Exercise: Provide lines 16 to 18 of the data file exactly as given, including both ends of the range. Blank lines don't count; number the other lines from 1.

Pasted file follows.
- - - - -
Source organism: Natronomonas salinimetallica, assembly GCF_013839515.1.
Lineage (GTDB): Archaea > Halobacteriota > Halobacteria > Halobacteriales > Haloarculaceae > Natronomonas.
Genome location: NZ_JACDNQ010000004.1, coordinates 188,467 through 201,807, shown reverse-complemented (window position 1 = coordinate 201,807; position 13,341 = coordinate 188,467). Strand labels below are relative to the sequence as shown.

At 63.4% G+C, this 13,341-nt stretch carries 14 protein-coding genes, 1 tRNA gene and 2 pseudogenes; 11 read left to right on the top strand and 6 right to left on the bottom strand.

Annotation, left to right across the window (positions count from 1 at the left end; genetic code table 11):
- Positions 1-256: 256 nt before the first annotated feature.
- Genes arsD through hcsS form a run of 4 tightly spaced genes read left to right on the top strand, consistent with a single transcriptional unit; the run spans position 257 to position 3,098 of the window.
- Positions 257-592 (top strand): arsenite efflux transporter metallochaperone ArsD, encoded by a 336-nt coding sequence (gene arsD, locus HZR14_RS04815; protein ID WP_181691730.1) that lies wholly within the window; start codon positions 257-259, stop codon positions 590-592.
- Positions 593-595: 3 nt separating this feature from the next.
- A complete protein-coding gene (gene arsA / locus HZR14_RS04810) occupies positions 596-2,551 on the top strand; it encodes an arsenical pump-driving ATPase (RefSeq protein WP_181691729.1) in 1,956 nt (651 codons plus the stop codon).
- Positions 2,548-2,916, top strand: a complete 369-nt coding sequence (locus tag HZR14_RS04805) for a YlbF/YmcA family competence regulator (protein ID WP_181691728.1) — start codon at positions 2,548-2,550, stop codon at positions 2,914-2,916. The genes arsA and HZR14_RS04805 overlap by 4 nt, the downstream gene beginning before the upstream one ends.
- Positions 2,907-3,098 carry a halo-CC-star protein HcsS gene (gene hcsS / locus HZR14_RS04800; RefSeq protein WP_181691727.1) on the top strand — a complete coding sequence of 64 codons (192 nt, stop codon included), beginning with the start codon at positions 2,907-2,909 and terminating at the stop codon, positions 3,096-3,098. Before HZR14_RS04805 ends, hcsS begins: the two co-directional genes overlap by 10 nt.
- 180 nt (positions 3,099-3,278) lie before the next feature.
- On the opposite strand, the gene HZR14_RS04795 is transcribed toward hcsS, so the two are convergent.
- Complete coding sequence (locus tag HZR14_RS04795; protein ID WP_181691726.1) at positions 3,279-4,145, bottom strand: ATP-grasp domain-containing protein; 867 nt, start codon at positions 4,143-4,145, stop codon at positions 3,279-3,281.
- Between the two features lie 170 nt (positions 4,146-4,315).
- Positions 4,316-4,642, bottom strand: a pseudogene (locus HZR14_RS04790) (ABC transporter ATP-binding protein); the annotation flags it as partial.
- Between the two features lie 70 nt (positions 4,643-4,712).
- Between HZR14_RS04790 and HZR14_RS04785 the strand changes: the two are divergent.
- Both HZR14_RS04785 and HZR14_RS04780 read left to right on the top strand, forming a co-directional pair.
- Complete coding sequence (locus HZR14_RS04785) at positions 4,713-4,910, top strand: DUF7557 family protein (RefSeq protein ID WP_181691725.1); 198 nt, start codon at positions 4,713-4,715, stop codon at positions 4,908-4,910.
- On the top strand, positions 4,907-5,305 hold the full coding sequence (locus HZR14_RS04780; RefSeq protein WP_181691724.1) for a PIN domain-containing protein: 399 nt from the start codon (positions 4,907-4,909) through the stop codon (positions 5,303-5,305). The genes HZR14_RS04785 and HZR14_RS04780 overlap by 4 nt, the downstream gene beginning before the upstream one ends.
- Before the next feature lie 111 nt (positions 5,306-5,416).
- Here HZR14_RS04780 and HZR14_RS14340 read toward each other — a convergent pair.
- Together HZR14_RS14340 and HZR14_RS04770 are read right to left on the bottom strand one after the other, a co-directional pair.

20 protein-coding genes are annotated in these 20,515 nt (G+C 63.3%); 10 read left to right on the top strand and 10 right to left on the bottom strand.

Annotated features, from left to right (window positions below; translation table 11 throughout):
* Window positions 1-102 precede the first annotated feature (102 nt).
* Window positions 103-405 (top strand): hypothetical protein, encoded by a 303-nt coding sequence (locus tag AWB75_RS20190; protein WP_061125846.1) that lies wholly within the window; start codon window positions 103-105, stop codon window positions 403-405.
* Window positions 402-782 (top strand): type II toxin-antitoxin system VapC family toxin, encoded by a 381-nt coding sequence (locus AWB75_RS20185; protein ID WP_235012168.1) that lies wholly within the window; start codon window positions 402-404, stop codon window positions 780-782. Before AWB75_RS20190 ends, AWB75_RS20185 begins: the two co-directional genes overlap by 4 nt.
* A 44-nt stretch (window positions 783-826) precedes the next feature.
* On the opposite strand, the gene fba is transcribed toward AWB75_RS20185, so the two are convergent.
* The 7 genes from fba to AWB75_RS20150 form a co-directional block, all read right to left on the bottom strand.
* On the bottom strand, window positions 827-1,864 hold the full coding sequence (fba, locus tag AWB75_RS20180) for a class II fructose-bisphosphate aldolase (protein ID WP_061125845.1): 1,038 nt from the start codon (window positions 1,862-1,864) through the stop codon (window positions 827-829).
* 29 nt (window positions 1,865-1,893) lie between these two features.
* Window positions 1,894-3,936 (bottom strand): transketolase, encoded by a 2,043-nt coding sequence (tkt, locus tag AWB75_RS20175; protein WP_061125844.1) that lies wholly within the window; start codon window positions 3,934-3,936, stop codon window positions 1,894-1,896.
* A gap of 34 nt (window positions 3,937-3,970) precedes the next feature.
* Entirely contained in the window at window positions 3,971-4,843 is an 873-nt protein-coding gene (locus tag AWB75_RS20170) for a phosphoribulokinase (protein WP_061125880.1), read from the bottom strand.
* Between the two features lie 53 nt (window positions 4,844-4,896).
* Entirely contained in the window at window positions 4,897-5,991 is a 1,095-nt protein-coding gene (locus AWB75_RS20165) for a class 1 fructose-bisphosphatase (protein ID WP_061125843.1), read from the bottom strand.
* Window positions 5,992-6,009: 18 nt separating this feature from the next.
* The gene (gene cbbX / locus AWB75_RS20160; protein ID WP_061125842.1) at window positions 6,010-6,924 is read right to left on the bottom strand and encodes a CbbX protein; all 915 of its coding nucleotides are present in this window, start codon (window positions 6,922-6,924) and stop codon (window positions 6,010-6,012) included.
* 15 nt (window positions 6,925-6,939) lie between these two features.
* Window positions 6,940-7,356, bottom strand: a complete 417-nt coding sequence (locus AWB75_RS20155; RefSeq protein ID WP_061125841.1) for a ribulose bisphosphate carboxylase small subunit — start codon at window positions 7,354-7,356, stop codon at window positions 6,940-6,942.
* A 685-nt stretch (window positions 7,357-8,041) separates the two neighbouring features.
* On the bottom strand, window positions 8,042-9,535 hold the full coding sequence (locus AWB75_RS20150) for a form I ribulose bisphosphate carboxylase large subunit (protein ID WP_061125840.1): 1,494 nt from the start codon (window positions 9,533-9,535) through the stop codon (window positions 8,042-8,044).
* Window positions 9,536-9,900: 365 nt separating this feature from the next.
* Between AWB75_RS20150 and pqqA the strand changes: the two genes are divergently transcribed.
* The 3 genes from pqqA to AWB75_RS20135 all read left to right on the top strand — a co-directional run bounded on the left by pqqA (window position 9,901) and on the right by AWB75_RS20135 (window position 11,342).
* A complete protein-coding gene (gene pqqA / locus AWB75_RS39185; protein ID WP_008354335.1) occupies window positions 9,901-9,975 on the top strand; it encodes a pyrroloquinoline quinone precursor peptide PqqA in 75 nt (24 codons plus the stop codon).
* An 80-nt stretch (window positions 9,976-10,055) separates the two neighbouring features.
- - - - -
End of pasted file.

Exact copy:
- Between the two features lie 170 nt (positions 4,146-4,315).
- Positions 4,316-4,642, bottom strand: a pseudogene (locus HZR14_RS04790) (ABC transporter ATP-binding protein); the annotation flags it as partial.
- Between the two features lie 70 nt (positions 4,643-4,712).